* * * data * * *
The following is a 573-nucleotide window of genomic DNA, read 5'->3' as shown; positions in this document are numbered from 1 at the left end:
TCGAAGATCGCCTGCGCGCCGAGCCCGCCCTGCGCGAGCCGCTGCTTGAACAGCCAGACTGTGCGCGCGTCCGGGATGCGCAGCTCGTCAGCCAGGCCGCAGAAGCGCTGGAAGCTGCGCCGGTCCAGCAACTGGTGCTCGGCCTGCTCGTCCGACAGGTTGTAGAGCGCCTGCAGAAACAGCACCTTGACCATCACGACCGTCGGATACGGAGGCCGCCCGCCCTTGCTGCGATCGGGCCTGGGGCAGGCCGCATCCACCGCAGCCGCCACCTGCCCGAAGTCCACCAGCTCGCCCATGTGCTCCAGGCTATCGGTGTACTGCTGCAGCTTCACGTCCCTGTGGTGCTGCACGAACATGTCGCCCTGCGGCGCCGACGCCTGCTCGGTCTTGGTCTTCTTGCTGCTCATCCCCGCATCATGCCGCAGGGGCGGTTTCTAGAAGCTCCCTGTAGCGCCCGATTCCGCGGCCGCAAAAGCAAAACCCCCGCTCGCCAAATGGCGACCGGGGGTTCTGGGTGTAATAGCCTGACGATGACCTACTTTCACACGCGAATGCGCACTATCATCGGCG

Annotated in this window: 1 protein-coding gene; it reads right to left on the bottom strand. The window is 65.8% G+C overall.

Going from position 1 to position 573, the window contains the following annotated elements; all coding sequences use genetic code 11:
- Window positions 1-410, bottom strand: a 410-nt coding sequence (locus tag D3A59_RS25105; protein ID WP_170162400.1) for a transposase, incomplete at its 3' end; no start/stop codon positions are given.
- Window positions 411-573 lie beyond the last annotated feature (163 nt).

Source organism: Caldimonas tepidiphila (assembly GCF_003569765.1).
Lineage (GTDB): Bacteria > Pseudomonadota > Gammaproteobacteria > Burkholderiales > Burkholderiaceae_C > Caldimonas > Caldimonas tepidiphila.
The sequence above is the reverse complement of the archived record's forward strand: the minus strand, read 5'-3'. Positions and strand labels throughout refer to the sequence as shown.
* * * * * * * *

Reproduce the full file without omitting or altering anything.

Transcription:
The following is a 573-nucleotide window of genomic DNA, read 5'->3' as shown; positions in this document are numbered from 1 at the left end:
TCGAAGATCGCCTGCGCGCCGAGCCCGCCCTGCGCGAGCCGCTGCTTGAACAGCCAGACTGTGCGCGCGTCCGGGATGCGCAGCTCGTCAGCCAGGCCGCAGAAGCGCTGGAAGCTGCGCCGGTCCAGCAACTGGTGCTCGGCCTGCTCGTCCGACAGGTTGTAGAGCGCCTGCAGAAACAGCACCTTGACCATCACGACCGTCGGATACGGAGGCCGCCCGCCCTTGCTGCGATCGGGCCTGGGGCAGGCCGCATCCACCGCAGCCGCCACCTGCCCGAAGTCCACCAGCTCGCCCATGTGCTCCAGGCTATCGGTGTACTGCTGCAGCTTCACGTCCCTGTGGTGCTGCACGAACATGTCGCCCTGCGGCGCCGACGCCTGCTCGGTCTTGGTCTTCTTGCTGCTCATCCCCGCATCATGCCGCAGGGGCGGTTTCTAGAAGCTCCCTGTAGCGCCCGATTCCGCGGCCGCAAAAGCAAAACCCCCGCTCGCCAAATGGCGACCGGGGGTTCTGGGTGTAATAGCCTGACGATGACCTACTTTCACACGCGAATGCGCACTATCATCGGCG

Annotated in this window: 1 protein-coding gene; it reads right to left on the bottom strand. The window is 65.8% G+C overall.

Going from position 1 to position 573, the window contains the following annotated elements; all coding sequences use genetic code 11:
- Window positions 1-410, bottom strand: a 410-nt coding sequence (locus tag D3A59_RS25105; protein ID WP_170162400.1) for a transposase, incomplete at its 3' end; no start/stop codon positions are given.
- Window positions 411-573 lie beyond the last annotated feature (163 nt).

Source organism: Caldimonas tepidiphila (assembly GCF_003569765.1).
Lineage (GTDB): Bacteria > Pseudomonadota > Gammaproteobacteria > Burkholderiales > Burkholderiaceae_C > Caldimonas > Caldimonas tepidiphila.
The sequence above is the reverse complement of the archived record's forward strand: the minus strand, read 5'-3'. Positions and strand labels throughout refer to the sequence as shown.